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Over 11% of 12th Graders Used Delta-8 in 2023

Over 11% of high school seniors used delta-8-THC in 2023 — a mostly unregulated cannabis product that is easily accessible in many states — and experts say it’s a potential public health concern.

Studies have shown that cannabis products can negatively impact the adolescent brain, and public health experts are particularly concerned about delta-8 use among adolescents — a psychoactive cannabinoid that has no federal minimum age requirement and is easily accessible in much of the country.

Researchers published an analysis of the 2023 Monitoring the Future survey, funded by the National Institutes of Health, in JAMA Network Wednesday, looking specifically at Delta-8 use for the very first time. Among the 2,186 respondents, the report found that 11.4% of 12th graders used the psychoactive substance, of which 91% also reported marijuana use. Approximately 30% of all 12th graders also reported marijuana use in the past year.

Delta-8 is a psychoactive substance that comes from hemp, which is a variety of the cannabis sativa plant. The substance’s effects are similar to delta-9-THC, which is the primary THC component that causes the “high” many people get from cannabis. Delta-8 is one of over 100 cannabinoids in the cannabis sativa plant.

The substance is often sold in gummies, flavored vaping devices, and other cannabis products that have become increasingly accessible due to a legal loophole that allows them to be sold online or in gas stations and convenience stores, even in states where cannabis has not been legalized. The report found that delta-8 use was more common in the south and midwest regions and in states without cannabis legalization or delta-8 regulations.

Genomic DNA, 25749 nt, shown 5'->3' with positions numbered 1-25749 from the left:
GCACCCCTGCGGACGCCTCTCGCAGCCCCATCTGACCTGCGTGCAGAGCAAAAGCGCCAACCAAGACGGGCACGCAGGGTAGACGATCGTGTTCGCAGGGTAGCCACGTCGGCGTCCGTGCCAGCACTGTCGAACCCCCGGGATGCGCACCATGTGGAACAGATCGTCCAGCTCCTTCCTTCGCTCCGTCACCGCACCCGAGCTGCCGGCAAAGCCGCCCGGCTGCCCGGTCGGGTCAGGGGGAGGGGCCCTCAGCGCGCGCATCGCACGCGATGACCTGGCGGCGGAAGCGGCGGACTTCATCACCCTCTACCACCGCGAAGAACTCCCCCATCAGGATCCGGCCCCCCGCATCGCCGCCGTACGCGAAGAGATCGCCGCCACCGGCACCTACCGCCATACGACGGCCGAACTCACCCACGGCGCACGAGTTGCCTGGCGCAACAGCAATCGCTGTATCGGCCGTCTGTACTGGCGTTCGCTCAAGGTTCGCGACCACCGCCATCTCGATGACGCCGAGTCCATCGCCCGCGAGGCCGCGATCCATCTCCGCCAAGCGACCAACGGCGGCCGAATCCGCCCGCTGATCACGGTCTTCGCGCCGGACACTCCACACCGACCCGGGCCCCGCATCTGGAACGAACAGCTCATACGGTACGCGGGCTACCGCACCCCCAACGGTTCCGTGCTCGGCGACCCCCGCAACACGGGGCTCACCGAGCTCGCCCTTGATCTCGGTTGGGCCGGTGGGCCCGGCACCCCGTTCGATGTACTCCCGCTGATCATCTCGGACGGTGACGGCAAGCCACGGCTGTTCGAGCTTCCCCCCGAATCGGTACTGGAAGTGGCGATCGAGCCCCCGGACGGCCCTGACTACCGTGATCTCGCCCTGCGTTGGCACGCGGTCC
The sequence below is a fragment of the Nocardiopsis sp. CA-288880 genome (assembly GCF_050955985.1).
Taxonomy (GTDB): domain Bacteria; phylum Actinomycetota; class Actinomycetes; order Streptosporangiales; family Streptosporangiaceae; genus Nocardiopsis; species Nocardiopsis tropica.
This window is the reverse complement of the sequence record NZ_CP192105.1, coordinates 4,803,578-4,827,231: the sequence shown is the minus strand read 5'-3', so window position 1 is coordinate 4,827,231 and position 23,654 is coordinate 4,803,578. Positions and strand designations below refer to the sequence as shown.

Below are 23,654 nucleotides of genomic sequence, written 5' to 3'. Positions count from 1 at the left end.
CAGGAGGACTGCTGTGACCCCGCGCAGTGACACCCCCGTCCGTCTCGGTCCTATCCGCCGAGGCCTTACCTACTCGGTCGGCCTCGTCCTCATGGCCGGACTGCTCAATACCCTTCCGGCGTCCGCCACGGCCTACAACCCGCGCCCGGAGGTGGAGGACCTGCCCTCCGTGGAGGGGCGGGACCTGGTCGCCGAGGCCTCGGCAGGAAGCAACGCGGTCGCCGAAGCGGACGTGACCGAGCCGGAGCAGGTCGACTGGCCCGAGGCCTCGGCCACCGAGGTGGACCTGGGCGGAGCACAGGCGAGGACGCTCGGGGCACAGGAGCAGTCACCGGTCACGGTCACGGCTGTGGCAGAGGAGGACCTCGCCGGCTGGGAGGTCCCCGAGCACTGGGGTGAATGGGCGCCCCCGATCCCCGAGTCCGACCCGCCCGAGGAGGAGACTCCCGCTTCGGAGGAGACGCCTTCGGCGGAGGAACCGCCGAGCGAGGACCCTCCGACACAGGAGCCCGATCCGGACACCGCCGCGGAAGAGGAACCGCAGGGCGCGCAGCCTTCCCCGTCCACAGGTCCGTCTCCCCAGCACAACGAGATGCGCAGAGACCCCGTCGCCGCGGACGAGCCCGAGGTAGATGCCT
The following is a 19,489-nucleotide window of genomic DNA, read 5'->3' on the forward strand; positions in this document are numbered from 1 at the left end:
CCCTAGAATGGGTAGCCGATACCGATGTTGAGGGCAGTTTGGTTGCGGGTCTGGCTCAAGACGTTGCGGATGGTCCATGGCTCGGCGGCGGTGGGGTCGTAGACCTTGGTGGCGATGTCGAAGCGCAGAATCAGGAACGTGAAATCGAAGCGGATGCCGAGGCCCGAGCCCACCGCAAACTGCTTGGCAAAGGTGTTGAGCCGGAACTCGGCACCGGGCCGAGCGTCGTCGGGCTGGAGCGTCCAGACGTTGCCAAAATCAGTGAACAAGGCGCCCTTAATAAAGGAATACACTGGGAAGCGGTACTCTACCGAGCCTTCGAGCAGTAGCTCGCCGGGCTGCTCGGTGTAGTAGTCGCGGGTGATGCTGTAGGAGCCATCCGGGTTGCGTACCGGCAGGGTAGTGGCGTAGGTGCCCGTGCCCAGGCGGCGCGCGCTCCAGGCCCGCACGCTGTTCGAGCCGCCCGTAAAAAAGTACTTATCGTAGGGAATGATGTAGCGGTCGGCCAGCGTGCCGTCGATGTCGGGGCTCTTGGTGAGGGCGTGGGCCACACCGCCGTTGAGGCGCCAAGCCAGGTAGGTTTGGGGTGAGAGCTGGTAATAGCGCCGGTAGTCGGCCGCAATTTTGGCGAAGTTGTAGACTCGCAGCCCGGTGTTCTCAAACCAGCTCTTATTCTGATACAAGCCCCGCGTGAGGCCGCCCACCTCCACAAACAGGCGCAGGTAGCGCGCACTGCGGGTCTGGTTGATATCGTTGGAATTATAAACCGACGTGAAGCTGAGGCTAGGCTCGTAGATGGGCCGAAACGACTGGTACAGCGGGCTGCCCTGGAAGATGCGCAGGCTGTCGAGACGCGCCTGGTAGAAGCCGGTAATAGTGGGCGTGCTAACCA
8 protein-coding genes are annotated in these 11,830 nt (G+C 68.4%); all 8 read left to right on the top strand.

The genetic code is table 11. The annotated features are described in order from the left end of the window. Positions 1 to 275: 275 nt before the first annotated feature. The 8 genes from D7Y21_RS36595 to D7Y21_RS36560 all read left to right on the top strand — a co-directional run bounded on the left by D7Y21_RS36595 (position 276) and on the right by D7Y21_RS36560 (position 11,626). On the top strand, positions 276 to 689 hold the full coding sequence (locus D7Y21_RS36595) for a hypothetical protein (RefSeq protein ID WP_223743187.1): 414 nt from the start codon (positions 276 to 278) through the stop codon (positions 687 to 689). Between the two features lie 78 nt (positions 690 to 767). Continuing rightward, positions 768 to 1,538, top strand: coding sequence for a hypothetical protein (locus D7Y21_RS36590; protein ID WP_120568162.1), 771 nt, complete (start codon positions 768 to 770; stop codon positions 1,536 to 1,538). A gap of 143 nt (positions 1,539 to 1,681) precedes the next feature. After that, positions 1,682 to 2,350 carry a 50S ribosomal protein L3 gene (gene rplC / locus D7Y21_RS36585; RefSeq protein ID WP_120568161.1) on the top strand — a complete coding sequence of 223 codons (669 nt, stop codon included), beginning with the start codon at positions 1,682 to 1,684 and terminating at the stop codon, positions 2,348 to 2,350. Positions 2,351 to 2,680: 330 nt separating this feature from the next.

FDA delta-8 concerns

In 2022, the Food and Drug Administration (FDA) issued a consumer update warning of the health risks associated with delta-8. The FDA said it is concerned about the process needed to convert other cannabinoids in hemp, like CBD, into delta-8, as the natural amount of delta-8 THC in hemp is naturally very low.

This may expose users to potentially unsafe chemicals used to make delta-8 through this chemical synthesis process, the FDA said, as well as additional chemicals that may be used to change the color of the final product.

“The FDA is also concerned that delta-8 products likely expose consumers to much higher levels of the substance than are naturally occurring in hemp cannabis raw extracts,” the agency said. “Thus, historical use of cannabis cannot be relied upon in establishing a level of safety for these products in humans.”

The FDA received 104 reports of adverse events in patients who consumed delta-8 products between December 1, 2020, and February 28, 2022. Of these 104 adverse event reports, 77% involved adults, 8% involved pediatric patients less than 18 years of age, and 15% did not report age. A total of 55% required medical intervention or hospital admission, and 66% described adverse events after ingestion of delta-8 THC-containing food products (e.g., brownies, gummies). The reported adverse events included but were not limited to, hallucinations, vomiting, tremor, anxiety, dizziness, confusion, and loss of consciousness.

National poison control centers also received 2,362 exposure cases of delta-8 products between January 1, 2021 — the date that the delta-8 THC product code was added to the database — and February 28, 2022.

In a statement, the director of the National Institute on Drug Abuse, Nora Volkow, M.D., said, “Cannabis use in general has been associated with negative impacts on the adolescent brain, so we must pay attention to the kinds of cannabis products teens are using, educate young people about potential risks, and ensure that treatment for cannabis use disorder and adequate mental health care is provided to those who need it.”


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